As IEA’s report notes, the rise in production of EVs has transformed the battery industry globally, with the scope of lithium-ion (Li-ion) battery material sourcing and manufacturing set to rise almost exponentially.

However, in line with this, regulations around the recycling and reuse of batteries are also on the rise, from the EU to USA and beyond. IEA notes, that “much of the existing legislation regulating batteries and their waste was not designed for automotive Li-ion batteries”, and globally, we are new to the many policy frameworks that are needed to regulate the industry.

Alternative Solutions

Although such challenges exist and are evolving in line with increasing production of EVs globally, it cannot be said that the problems outweigh the benefits. There is huge scope for innovation in the field of EV battery technology, and other zero-emission automotive solutions.

John Martin comments:

“Innovation is not just needed around EV battery production and recycling, but also around energy storage, solar energy and the interdisciplinary links between sectors.”

As IEA’s report notes, innovations in the field of fuel-cell electric vehicles (FCEVs) – zero-emission vehicles “that convert hydrogen stored on-board using a fuel cell to power an electric motor” – are on the rise.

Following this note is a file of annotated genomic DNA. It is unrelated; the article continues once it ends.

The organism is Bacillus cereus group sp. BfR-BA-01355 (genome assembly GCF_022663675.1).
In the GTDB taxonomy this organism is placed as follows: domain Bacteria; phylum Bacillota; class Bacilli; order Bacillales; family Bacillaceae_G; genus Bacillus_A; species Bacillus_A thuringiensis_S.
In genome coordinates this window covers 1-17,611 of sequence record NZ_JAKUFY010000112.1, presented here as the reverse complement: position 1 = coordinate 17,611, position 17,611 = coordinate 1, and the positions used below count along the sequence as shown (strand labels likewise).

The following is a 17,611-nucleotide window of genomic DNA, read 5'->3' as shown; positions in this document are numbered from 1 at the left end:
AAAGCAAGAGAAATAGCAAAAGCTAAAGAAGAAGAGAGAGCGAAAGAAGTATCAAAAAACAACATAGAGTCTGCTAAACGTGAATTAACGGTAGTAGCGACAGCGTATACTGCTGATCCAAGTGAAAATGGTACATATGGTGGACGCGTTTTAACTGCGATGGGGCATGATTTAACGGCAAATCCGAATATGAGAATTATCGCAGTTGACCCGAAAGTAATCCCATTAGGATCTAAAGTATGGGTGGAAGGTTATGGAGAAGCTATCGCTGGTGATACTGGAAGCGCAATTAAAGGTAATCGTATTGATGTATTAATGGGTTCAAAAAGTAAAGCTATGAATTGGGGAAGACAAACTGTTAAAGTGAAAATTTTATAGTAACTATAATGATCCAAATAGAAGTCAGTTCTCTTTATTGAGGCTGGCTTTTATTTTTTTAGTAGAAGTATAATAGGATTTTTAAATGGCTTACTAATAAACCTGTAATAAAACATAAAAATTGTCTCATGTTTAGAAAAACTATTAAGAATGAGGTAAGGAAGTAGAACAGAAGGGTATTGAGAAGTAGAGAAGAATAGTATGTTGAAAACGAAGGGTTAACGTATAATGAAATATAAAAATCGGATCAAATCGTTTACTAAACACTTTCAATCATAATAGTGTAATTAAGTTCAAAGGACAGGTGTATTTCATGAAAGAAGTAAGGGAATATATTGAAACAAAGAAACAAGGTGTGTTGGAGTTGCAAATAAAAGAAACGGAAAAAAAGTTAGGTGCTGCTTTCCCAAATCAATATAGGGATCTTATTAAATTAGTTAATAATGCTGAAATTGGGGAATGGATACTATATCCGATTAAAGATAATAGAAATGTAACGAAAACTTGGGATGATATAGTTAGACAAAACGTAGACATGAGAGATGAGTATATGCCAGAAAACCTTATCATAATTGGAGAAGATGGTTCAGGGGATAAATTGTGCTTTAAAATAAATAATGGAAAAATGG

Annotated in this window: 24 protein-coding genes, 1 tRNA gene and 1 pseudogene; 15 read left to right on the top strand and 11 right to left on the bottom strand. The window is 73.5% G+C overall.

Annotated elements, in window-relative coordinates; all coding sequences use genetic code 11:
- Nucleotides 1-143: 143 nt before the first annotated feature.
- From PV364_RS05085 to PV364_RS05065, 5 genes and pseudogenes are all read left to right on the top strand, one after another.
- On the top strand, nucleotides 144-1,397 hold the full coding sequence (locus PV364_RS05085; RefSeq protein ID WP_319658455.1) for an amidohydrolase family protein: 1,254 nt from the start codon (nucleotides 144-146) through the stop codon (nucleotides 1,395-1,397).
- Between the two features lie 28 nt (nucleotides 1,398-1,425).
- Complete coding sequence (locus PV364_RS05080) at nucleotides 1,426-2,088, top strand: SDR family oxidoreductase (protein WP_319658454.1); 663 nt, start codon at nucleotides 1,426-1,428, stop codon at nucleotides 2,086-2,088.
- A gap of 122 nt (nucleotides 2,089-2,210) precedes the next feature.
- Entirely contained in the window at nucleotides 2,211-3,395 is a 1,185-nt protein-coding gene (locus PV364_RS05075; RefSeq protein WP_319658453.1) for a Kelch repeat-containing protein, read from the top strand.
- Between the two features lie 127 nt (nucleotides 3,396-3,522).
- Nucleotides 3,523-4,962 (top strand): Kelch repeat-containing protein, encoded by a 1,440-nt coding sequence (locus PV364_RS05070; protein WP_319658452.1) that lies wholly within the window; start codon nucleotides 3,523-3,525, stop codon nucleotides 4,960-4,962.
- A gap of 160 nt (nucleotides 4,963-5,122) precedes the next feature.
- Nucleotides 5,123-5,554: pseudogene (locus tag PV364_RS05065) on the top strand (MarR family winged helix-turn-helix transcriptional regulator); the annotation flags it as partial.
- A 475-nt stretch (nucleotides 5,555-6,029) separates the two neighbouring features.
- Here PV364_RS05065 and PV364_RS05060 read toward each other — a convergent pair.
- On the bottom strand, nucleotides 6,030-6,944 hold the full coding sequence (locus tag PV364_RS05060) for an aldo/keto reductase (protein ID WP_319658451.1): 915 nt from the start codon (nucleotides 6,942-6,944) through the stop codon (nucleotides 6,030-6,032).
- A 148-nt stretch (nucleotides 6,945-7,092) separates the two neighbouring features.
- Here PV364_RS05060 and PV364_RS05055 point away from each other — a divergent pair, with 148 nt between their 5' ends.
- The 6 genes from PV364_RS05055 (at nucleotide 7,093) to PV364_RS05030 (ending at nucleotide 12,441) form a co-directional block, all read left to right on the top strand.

The report reveals that “Korea took the lead in FCEVs, surpassing the United States and China, to reach more than 10 000 vehicles” alongside a global FCEV stock increase of 40%.

Effect on Hiring in Emobility Sector

Speaking to John Martin about the effect on hiring in the sector alongside the rise in production of e-vehicles – as well as the need for innovation to overcome current challenges – he notes:

“There has been a significant increase in hiring activity, especially around battery technology professionals. Automakers are rapidly transitioning in line with the paradigm shift that the industry is taking right now away from combustion engines to EV.

We are seeing a lot of hiring activity around the UK, with the likes of Nissan and JLR expanding their EV initiatives. There are also many Chinese manufacturers moving operations into, and probably the biggest target market right now for the industry is Sweden.”

In terms of hiring, candidates with a scientific academic background in chemistry, physics or material science are in high demand. Another trend to note is the shift in focus from AV to EV investment.

Joh Martin notes:

“There has been an equal shift in focus away from autonomous driving to electric vehicles. Although they are two totally different concepts – and should not be interlinked – it is interesting to see the automotive industry’s shift in focus in general to fall around EVs in line with regulation changes, safety issues of AVs, emission targets, and consumer demand for EVs.

Where in previous years we saw significant investment in autonomous driving technologies, now, investors are choosing to focus on electric vehicle initiatives and building out electric vehicle fleets.”

Click the link to learn more about the range of emobility and battery technology jobs we are recruiting for at Xcede.